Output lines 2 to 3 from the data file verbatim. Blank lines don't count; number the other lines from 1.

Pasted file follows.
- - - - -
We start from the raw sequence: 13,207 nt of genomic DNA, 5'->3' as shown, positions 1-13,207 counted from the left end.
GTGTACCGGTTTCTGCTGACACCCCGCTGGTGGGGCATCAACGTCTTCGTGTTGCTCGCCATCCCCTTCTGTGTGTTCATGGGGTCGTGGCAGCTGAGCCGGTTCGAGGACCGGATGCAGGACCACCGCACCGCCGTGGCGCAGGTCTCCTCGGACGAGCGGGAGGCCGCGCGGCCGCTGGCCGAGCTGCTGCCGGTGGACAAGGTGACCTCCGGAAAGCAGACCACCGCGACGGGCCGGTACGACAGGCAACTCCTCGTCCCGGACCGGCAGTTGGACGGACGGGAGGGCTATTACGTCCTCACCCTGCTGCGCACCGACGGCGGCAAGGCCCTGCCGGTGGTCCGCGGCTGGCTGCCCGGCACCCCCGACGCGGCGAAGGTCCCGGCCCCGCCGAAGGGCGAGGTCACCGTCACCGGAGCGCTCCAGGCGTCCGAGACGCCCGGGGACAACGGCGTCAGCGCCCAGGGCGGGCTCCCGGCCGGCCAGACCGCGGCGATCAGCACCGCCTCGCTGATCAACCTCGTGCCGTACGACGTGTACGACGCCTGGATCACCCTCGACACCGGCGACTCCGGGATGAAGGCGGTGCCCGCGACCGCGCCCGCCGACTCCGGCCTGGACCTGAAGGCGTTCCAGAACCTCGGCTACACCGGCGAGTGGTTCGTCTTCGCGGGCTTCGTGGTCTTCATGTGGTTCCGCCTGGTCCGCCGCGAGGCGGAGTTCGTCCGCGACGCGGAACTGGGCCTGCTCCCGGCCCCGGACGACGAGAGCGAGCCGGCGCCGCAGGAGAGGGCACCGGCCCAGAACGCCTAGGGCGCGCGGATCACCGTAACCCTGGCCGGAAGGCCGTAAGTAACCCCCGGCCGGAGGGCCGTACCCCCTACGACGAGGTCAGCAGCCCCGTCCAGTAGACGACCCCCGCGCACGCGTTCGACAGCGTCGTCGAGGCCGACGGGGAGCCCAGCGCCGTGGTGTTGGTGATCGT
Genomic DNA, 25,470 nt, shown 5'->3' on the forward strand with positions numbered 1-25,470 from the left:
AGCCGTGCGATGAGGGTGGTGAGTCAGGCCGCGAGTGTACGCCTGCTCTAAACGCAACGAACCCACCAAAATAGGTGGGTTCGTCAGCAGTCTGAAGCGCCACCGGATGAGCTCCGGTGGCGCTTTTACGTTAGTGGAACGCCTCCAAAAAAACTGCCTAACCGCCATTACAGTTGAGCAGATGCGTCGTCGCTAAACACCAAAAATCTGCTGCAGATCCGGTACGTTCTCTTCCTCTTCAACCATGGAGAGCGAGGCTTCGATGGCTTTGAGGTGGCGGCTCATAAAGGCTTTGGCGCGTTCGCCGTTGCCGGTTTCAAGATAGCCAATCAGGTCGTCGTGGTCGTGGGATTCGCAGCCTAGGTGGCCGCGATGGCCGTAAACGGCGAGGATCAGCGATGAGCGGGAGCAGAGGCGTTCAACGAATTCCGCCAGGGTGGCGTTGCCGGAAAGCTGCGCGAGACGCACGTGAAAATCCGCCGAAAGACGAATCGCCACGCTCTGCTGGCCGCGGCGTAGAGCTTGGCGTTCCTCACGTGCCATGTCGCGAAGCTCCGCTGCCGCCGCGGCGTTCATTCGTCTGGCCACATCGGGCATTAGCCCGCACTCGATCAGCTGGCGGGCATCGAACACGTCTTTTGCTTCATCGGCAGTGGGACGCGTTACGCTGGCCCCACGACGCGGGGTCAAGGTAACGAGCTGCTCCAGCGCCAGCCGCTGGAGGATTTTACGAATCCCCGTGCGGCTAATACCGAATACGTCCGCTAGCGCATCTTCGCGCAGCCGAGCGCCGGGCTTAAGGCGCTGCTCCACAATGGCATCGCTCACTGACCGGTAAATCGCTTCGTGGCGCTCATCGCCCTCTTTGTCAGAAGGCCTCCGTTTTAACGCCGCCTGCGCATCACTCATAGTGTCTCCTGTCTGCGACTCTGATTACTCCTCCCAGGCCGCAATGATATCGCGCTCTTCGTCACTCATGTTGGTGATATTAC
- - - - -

GTGTACCGGTTTCTGCTGACACCCCGCTGGTGGGGCATCAACGTCTTCGTGTTGCTCGCCATCCCCTTCTGTGTGTTCATGGGGTCGTGGCAGCTGAGCCGGTTCGAGGACCGGATGCAGGACCACCGCACCGCCGTGGCGCAGGTCTCCTCGGACGAGCGGGAGGCCGCGCGGCCGCTGGCCGAGCTGCTGCCGGTGGACAAGGTGACCTCCGGAAAGCAGACCACCGCGACGGGCCGGTACGACAGGCAACTCCTCGTCCCGGACCGGCAGTTGGACGGACGGGAGGGCTATTACGTCCTCACCCTGCTGCGCACCGACGGCGGCAAGGCCCTGCCGGTGGTCCGCGGCTGGCTGCCCGGCACCCCCGACGCGGCGAAGGTCCCGGCCCCGCCGAAGGGCGAGGTCACCGTCACCGGAGCGCTCCAGGCGTCCGAGACGCCCGGGGACAACGGCGTCAGCGCCCAGGGCGGGCTCCCGGCCGGCCAGACCGCGGCGATCAGCACCGCCTCGCTGATCAACCTCGTGCCGTACGACGTGTACGACGCCTGGATCACCCTCGACACCGGCGACTCCGGGATGAAGGCGGTGCCCGCGACCGCGCCCGCCGACTCCGGCCTGGACCTGAAGGCGTTCCAGAACCTCGGCTACACCGGCGAGTGGTTCGTCTTCGCGGGCTTCGTGGTCTTCATGTGGTTCCGCCTGGTCCGCCGCGAGGCGGAGTTCGTCCGCGACGCGGAACTGGGCCTGCTCCCGGCCCCGGACGACGAGAGCGAGCCGGCGCCGCAGGAGAGGGCACCGGCCCAGAACGCCTAGGGCGCGCGGATCACCGTAACCCTGGCCGGAAGGCCGTAAGTAACCCCCGGCCGGAGGGCCGTACCCCCTACGACGAGGTCAGCAGCCCCGTCCAGTAGACGACCCCCGCGCACGCGTTCGACAGCGTCGTCGAGGCCGACGGGGAGCCCAGCGCCGTGGTGTTGGTGATCGT
Genomic DNA, 25,470 nt, shown 5'->3' on the forward strand with positions numbered 1-25,470 from the left: